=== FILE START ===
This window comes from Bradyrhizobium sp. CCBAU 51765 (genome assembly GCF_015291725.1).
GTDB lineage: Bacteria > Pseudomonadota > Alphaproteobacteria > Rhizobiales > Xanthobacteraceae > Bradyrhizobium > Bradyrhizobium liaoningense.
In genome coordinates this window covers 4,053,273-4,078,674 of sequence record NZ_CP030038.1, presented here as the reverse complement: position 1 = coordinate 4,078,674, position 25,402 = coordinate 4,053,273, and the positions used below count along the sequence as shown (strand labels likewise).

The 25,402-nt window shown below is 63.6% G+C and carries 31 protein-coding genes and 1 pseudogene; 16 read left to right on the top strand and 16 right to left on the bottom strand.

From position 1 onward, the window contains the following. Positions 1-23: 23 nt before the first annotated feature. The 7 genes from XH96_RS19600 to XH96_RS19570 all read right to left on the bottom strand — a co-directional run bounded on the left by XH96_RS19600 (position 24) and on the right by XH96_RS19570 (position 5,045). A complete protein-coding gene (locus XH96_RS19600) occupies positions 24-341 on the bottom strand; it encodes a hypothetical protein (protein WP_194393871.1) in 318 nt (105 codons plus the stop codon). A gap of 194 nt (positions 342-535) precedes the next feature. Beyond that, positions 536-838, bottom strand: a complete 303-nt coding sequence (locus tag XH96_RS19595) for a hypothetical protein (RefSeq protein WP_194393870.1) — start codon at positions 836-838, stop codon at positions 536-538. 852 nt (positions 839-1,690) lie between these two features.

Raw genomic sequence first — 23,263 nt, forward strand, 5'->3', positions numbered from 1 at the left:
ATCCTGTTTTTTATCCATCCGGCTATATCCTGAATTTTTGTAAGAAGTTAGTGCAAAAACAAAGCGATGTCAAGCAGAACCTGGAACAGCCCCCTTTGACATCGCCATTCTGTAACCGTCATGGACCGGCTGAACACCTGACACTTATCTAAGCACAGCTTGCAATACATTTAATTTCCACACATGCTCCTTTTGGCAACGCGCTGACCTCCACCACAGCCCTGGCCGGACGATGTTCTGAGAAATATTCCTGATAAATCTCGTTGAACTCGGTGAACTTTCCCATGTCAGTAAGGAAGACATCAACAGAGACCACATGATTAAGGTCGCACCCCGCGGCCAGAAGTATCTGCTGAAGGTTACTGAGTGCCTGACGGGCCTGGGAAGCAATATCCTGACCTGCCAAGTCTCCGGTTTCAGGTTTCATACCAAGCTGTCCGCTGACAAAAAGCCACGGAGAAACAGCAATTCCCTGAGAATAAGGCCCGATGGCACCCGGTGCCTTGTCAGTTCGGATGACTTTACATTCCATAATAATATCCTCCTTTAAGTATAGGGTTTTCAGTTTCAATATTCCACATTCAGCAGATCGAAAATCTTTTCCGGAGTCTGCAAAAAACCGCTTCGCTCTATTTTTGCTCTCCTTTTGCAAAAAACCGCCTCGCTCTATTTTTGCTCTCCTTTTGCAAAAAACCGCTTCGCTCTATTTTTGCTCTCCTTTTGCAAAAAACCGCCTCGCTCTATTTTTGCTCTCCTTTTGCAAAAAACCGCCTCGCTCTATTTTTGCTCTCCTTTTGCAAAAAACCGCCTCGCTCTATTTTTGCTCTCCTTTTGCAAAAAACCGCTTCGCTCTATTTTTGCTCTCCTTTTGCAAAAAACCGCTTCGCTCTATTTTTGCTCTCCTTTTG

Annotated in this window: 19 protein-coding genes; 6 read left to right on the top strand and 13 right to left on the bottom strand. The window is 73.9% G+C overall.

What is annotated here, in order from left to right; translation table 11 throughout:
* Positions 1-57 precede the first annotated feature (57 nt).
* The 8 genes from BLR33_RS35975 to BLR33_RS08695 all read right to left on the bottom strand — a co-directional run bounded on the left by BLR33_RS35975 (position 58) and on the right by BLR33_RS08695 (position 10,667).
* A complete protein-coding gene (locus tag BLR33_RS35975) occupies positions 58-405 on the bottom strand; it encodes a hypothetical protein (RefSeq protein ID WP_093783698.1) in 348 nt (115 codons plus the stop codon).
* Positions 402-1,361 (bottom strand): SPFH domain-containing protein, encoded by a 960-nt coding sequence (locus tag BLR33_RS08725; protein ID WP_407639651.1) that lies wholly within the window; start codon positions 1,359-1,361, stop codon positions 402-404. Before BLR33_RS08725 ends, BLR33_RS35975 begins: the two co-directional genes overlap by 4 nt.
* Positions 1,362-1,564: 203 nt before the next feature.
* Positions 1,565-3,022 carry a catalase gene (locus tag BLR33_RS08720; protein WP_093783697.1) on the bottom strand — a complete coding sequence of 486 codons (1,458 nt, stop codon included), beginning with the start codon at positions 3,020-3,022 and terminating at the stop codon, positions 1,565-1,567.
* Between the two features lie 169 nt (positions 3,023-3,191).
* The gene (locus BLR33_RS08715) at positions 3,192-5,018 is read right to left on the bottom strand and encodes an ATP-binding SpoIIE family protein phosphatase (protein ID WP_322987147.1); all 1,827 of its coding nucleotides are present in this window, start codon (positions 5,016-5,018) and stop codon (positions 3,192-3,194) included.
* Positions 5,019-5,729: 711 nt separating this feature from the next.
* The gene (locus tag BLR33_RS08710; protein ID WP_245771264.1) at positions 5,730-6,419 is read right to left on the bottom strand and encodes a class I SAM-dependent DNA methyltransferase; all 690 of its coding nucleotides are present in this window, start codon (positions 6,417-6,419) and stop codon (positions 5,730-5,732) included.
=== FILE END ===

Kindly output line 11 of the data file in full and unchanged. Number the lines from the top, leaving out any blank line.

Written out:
* The 8 genes from BLR33_RS35975 to BLR33_RS08695 all read right to left on the bottom strand — a co-directional run bounded on the left by BLR33_RS35975 (position 58) and on the right by BLR33_RS08695 (position 10,667).